Ahead Of Hurricane Irma, Miami Detained Homeless People Against Their Will

Authorities took the rare and controversial step to protect some people from the storm.

MIAMI ― As Hurricane Irma rapidly approached Florida’s southern coast, Ron Book, the chairman of the Miami-Dade County Homeless Trust, and the Miami-Dade Police Department made an unprecedented decision: They chose to detain homeless people ― some against their will ― to protect them from the storm.

The Baker Act ― the informal name given to Florida’s Mental Health Act of 1971 ― allows police and government officials to involuntarily detain individuals who may have a mental illness or could pose a significant threat to themselves or others. The law requires “clear and convincing evidence” that individuals detained under it are in danger.

It is rarely used, in part because of the legal and constitutional concerns it raises, and Miami had never before invoked it ahead of a hurricane. But Irma was different. Forecasters warned that it was the most powerful hurricane to ever form in the Atlantic Ocean, and it carried the potential to devastate the Miami coast. Book, who has led the homeless trust for more than a decade, felt he had no choice.

“I’m not going to be like Houston’s mayor, telling people to write their Social Security numbers on their arms with a Sharpie,” Book told HuffPost on Monday, after the worst of Irma had passed through Miami. “My responsibility is to do everything I can to save the lives of the people we’re charged with getting off the streets.”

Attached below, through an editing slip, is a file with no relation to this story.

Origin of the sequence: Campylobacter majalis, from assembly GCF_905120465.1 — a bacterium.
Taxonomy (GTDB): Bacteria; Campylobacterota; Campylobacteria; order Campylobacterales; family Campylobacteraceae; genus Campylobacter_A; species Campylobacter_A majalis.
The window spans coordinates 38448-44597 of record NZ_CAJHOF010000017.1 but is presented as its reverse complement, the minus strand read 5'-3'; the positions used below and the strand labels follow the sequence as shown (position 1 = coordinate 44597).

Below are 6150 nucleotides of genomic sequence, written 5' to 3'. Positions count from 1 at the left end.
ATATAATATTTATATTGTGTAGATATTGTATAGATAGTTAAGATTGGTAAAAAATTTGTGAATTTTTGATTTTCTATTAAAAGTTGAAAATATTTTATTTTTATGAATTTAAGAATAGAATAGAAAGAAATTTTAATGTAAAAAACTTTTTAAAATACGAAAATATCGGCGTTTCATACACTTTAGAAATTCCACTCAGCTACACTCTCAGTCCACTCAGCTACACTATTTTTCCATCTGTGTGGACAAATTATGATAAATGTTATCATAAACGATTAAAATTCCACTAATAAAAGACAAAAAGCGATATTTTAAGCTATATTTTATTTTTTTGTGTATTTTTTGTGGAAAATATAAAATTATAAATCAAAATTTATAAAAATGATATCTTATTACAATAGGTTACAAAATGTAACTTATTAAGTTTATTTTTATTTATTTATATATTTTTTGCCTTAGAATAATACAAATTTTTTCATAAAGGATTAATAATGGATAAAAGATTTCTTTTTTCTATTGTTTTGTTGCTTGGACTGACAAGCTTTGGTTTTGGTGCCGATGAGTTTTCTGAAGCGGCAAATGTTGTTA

The Miami skyline is seen above a boat that went ashore after the passing of Hurricane Irma.
The Miami skyline is seen above a boat that went ashore after the passing of Hurricane Irma.
Carlo Allegri / Reuters

Miami-Dade police ultimately used the Baker Act to arrest six people in the days before Irma began to batter the south Florida coast Saturday night and into Sunday morning, Book told HuffPost. Twelve others, he said, were in handcuffs before ultimately agreeing to go willingly to one of the 42 shelters the county had opened to house Irma evacuees.

That Miami invoked the Baker Act is a sign of how desperate the situation felt as Irma approached, and how far the city and its officials were willing to go in an effort to protect Miami’s homeless population from Irma’s wrath. But that it needed to be used may also point to a need to review how states and cities help their homeless residents ahead of natural disasters like Hurricane Irma.

The Homeless Trust assisted police in seeking out homeless individuals through Friday night, Book said. Even after that, Miami-Dade police continued to sweep the streets until Sunday afternoon, when the county pulled patrols off the streets for safety reasons.

Overall, police, nonprofit groups and mental health professionals succeeded in taking more than 500 homeless people to shelters, Book said.

But Miami-Dade County had more than 1,100 people sleeping on the streets in August, the Homeless Trust found as part of annual count of the city’s homeless population, meaning many people likely remained on the streets throughout the storm.

“Were there 600 left on the streets? I don’t know,” Book said. “But there were a lot we left behind, a lot we couldn’t get to or just ran out of time.”

In all likelihood, the number wasn’t that high, as some were likely able to seek out shelters on their own in the days before the storm. North of Miami, for instance, a homeless man on Ft. Lauderdale Beach said Wednesday that he would make his way to the nearest shelter ahead of the storm, rather than riding it out in a vacant building as he had before.